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2021 ICNIRS Karl Norris Award to Yuki Ozaki

1 November 2021 | News
by Ian Michael

The 2021 winner of the Karl Norris Award of the International Council for Near Infrared Spectroscopy (ICNIRS) is Professor Yukihiro Ozaki. Yuki obtained his PhD (1978) from Osaka University. Since 1993 he has been a professor in the School of Science and Technology at Kwansei Gakuin University. Yuki is also a professor emeritus and a university fellow at Kwansei Gakuin University, a guest fellow of the TOYOTA Physical and Chemical Research Institute, Kobe University, and Fukui University and a guest principal researcher of RIKEN.

Yuki Ozaki has been very active internationally in research and education in spectroscopy, physical chemistry and analytical chemistry for the last four decades. He is a fellow of the Society for Applied Spectroscopy (since 2010), the Royal Society of Chemistry (since 2015), the Chemical Society of Japan (since 2016) and ICNIRS (since 2017). Yuki’s research programme has concerned basic studies and applications of a number of spectroscopy techniques, particularly NIR spectroscopy. His NIR spectroscopy studies involve almost its whole range and have included: (1) developments of NIR spectrometers (e.g., a portable NIR imaging system), (2) proposing novel spectral analysis methods such as chemometrics (e.g. moving-window PLS), two-dimensional correlation spectroscopy and anharmonic quantum chemical calculations, and (3) a variety of applications from basic molecular science (e.g. hydrogen bonding studies) to practical applications such as biomedical applications, PAT, applications to pharmaceutical engineering, food science and technology, polymers and bioimaging.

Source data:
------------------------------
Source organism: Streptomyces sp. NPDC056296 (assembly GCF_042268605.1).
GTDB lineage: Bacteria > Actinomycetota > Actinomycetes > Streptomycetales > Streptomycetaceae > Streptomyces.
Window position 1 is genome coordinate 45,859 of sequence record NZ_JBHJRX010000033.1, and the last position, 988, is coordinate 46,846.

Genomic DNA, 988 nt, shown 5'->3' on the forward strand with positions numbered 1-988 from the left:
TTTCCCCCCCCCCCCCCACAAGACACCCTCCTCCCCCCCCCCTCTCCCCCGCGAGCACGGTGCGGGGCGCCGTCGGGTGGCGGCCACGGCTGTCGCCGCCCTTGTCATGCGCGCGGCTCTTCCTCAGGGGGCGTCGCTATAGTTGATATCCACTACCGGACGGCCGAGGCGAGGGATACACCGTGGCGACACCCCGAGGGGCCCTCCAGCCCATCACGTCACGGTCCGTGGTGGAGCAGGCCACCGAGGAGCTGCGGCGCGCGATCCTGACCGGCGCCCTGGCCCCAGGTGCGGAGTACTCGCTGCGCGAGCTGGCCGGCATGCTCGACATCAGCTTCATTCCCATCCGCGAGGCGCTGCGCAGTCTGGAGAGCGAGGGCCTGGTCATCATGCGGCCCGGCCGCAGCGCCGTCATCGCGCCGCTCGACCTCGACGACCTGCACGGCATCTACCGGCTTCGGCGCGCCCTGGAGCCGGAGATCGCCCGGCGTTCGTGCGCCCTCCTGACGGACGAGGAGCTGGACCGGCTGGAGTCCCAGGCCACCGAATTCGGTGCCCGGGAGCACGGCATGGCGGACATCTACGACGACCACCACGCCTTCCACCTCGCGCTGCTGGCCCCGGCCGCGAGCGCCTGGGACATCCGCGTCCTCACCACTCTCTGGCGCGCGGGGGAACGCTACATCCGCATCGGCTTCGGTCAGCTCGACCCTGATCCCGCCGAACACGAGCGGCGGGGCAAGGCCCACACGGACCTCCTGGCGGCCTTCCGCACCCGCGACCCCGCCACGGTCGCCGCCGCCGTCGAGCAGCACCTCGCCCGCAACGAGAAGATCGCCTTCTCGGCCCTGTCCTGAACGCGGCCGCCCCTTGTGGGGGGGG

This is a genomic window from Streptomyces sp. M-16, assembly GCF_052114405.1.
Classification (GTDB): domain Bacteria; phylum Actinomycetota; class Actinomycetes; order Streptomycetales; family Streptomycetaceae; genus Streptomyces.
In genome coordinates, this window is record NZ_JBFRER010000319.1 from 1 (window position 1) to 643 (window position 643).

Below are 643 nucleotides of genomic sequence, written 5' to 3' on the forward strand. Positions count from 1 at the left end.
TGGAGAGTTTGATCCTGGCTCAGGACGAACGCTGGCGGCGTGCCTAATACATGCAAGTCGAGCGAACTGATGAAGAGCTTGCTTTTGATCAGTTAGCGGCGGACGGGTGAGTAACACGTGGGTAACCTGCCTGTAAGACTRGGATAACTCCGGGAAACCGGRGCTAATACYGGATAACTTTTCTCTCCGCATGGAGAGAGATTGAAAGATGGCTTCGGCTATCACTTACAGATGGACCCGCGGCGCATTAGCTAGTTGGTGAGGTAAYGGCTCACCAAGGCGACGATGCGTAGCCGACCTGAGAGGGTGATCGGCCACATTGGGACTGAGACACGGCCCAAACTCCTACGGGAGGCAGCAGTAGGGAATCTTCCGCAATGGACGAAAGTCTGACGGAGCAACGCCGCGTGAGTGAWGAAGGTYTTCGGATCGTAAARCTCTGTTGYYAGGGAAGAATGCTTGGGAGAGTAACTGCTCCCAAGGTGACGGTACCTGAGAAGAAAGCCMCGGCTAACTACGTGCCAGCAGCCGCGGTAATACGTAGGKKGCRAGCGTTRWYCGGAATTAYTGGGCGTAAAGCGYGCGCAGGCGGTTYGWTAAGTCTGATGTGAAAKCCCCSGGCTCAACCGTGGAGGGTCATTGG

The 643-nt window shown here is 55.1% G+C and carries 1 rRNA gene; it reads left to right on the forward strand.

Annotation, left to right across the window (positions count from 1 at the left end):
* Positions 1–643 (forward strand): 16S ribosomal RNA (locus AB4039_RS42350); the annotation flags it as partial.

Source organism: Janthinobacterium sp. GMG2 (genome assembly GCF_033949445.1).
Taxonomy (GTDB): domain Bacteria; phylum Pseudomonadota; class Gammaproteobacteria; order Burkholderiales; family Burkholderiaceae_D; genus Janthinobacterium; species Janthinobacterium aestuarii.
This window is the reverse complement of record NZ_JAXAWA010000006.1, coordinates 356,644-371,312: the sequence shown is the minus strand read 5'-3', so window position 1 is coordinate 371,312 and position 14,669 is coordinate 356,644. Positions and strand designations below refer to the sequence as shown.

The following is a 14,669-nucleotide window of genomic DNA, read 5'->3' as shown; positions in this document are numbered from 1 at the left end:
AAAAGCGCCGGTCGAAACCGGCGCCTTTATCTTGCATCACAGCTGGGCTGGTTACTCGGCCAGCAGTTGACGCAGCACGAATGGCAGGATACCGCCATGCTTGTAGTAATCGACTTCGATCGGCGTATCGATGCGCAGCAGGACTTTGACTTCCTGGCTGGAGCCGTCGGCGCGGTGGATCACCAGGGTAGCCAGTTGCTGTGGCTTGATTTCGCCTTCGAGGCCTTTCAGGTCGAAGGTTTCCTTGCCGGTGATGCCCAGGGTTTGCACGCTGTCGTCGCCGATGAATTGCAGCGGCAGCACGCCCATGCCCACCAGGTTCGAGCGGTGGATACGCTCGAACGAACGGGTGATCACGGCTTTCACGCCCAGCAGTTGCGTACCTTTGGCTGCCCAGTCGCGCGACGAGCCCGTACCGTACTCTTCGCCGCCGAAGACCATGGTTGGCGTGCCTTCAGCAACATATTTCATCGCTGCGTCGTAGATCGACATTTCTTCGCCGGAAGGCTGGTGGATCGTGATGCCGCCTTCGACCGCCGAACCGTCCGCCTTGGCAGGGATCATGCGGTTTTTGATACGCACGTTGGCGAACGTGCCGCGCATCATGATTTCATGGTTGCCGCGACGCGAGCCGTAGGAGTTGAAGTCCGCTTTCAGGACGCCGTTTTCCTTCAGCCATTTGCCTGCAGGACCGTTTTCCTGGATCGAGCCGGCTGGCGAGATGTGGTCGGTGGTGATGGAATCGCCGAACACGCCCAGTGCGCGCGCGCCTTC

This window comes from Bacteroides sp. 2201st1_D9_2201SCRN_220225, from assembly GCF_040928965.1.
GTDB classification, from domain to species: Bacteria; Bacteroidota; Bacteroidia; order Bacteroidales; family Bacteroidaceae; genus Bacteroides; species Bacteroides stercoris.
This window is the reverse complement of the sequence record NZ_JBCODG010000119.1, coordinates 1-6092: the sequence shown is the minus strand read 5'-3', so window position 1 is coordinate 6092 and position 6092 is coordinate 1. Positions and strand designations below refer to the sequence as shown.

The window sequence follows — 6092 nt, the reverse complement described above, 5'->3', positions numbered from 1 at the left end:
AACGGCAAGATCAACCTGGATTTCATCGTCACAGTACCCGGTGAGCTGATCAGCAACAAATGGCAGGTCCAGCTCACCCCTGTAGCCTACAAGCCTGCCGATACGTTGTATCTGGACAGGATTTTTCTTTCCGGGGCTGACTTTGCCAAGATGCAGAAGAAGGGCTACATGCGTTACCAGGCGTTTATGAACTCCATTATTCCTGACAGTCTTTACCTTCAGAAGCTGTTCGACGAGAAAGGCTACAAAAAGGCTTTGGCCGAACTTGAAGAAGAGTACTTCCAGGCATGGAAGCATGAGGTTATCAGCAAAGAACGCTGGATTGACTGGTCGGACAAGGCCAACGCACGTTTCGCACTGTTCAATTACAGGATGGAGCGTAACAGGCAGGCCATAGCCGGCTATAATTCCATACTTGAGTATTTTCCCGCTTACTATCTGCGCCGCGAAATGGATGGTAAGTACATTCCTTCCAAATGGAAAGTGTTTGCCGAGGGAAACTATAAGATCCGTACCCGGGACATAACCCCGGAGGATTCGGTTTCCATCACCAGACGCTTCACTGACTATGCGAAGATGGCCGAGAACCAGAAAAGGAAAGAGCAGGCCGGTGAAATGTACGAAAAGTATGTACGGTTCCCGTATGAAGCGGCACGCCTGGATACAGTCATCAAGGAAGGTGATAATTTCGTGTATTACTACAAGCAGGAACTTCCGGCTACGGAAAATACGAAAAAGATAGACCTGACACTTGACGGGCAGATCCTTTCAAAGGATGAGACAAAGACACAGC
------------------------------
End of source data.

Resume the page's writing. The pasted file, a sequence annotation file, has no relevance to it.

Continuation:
Yuki has received many awards including the 1998 Tomas Hirschfeld Award, the 2001 EAS Award for Achievements in Near Infrared Spectroscopy, the Gerald Birth Award from the International Conference for Diffuse Reflectance Spectroscopy, the Bomem–Michelson Award (2014), the Chemical Society of Japan Award (2017), the Medal with Purple Ribbon from the Japanese Emperor (2018) and the Pittsburgh Spectroscopy Award (2019).

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